transitive verb Etymology: French dévitrifier, from dé- de- + vitrifier to vitrify Date: 1832 to deprive of glassy luster and transparency; especially to change (as a glass) from a vitreous to a crystalline conditiondevitrification noun

New Collegiate Dictionary. 2001.

Look at other dictionaries:

  • Devitrify — De*vit ri*fy, v. t. To deprive of glasslike character; to take away vitreous luster and transparency from. [1913 Webster] …   The Collaborative International Dictionary of English

  • devitrify — [dē vi′trə fī΄] vt. devitrified, devitrifying [Fr dévitrifier: see DE & VITRIFY] 1. to take away or destroy the glassy qualities of 2. to make (glass, etc.) opaque, hard, and crystalline, as by prolonged heating devitrification n …   English World dictionary

  • devitrify — devitrifiable, adj. devitrification, n. /dee vi treuh fuy /, v., devitrified, devitrifying. v.t. 1. Chem. to deprive, wholly or partly, of vitreous character or properties. v.i. 2. Petrol. (of a volcanic rock or particle) to undergo a change in… …   Universalium

  • devitrify — verb To become crystalline and brittle …   Wiktionary

  • devitrify — verb (devitrifies, devitrifying, devitrified) make or become hard, opaque, and crystalline. Derivatives devitrification noun …   English new terms dictionary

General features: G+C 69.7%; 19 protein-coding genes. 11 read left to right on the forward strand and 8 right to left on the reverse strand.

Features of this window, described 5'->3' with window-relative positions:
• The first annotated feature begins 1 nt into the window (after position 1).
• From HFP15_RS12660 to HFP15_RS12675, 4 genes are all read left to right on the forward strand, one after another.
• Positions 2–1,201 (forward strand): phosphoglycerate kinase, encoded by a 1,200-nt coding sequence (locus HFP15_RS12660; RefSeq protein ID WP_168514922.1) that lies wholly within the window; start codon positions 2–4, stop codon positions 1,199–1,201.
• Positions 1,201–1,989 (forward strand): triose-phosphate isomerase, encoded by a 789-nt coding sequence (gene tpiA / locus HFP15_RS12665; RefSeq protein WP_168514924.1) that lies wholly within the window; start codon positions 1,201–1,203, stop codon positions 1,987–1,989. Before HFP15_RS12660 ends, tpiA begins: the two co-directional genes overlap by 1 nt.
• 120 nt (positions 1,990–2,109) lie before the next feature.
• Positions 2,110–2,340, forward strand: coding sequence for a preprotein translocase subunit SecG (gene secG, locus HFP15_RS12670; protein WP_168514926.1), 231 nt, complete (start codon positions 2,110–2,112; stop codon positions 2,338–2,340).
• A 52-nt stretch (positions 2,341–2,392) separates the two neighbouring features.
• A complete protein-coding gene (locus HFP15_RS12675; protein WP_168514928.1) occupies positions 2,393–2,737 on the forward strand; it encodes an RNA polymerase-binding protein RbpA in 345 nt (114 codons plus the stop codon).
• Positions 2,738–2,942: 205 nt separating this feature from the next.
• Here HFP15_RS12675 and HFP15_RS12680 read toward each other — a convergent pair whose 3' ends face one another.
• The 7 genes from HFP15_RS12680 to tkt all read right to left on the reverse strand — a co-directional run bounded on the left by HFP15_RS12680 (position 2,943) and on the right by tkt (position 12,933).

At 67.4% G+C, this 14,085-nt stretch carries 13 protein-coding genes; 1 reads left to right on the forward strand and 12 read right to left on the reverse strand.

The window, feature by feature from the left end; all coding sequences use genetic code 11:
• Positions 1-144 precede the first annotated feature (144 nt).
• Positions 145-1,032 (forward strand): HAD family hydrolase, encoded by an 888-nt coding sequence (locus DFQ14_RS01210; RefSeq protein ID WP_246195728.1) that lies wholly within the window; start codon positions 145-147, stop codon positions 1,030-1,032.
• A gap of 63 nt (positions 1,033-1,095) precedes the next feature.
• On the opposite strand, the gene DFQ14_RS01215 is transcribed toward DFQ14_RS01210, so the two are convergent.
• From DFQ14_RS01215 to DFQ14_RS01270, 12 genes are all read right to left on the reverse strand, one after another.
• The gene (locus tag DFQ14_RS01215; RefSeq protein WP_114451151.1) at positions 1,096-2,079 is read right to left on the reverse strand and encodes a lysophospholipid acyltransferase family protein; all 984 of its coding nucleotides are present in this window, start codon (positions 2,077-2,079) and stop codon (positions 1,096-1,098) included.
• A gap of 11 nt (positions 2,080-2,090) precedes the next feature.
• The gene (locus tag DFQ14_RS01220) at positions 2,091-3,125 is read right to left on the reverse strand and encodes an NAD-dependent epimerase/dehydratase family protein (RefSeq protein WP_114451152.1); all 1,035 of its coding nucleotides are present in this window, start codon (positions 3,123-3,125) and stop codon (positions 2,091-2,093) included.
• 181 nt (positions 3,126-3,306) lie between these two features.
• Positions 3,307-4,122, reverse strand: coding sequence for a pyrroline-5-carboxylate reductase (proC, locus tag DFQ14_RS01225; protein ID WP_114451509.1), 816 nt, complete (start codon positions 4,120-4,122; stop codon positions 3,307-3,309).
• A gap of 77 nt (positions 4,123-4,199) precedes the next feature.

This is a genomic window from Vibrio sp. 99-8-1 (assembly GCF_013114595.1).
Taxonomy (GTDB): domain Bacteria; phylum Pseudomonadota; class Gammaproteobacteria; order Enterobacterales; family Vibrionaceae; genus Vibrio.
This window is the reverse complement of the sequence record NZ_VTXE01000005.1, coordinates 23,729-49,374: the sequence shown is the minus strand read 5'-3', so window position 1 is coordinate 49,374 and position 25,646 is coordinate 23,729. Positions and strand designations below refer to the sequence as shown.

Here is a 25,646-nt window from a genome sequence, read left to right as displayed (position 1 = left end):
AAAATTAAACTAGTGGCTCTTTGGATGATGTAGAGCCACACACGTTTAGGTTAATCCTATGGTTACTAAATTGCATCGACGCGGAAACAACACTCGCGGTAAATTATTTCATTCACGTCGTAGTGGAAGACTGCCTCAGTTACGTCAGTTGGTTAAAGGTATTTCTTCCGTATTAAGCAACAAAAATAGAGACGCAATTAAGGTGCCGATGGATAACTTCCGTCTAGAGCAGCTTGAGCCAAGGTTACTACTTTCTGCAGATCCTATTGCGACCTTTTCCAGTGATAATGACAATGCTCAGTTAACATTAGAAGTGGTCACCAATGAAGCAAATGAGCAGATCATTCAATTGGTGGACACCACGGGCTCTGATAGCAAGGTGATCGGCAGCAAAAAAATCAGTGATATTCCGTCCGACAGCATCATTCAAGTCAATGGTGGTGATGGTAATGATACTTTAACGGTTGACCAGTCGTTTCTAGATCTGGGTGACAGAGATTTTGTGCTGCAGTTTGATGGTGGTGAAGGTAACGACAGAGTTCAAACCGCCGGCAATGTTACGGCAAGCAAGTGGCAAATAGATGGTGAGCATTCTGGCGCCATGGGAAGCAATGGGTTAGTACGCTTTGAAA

• devitrify — de·vitrify …   English syllables

  • devitrify — de•vit•ri•fy [[t]diˈvɪ trəˌfaɪ[/t]] v. t. fied, fy•ing chem. to deprive of vitreous properties • Etymology: 1825–35 de•vit ri•fi•ca′tion, n …   From formal English to slang

  • devitrify — [c]/diˈvɪtrəfaɪ/ (say dee vitruhfuy) verb (devitrified, devitrifying) –verb (t) 1. to deprive, wholly or partly, of vitreous character or properties, especially to process glass so that it develops a minute crystalline structure, with a… …   Australian English dictionary

  • devitrify — ( ies, ied) deprive of vitreous qualities; make (glass or vitreous rock) opaque and crystalline. Derivatives: devitrification n …   Useful english dictionary

  • devitrification — noun see devitrify …   New Collegiate Dictionary

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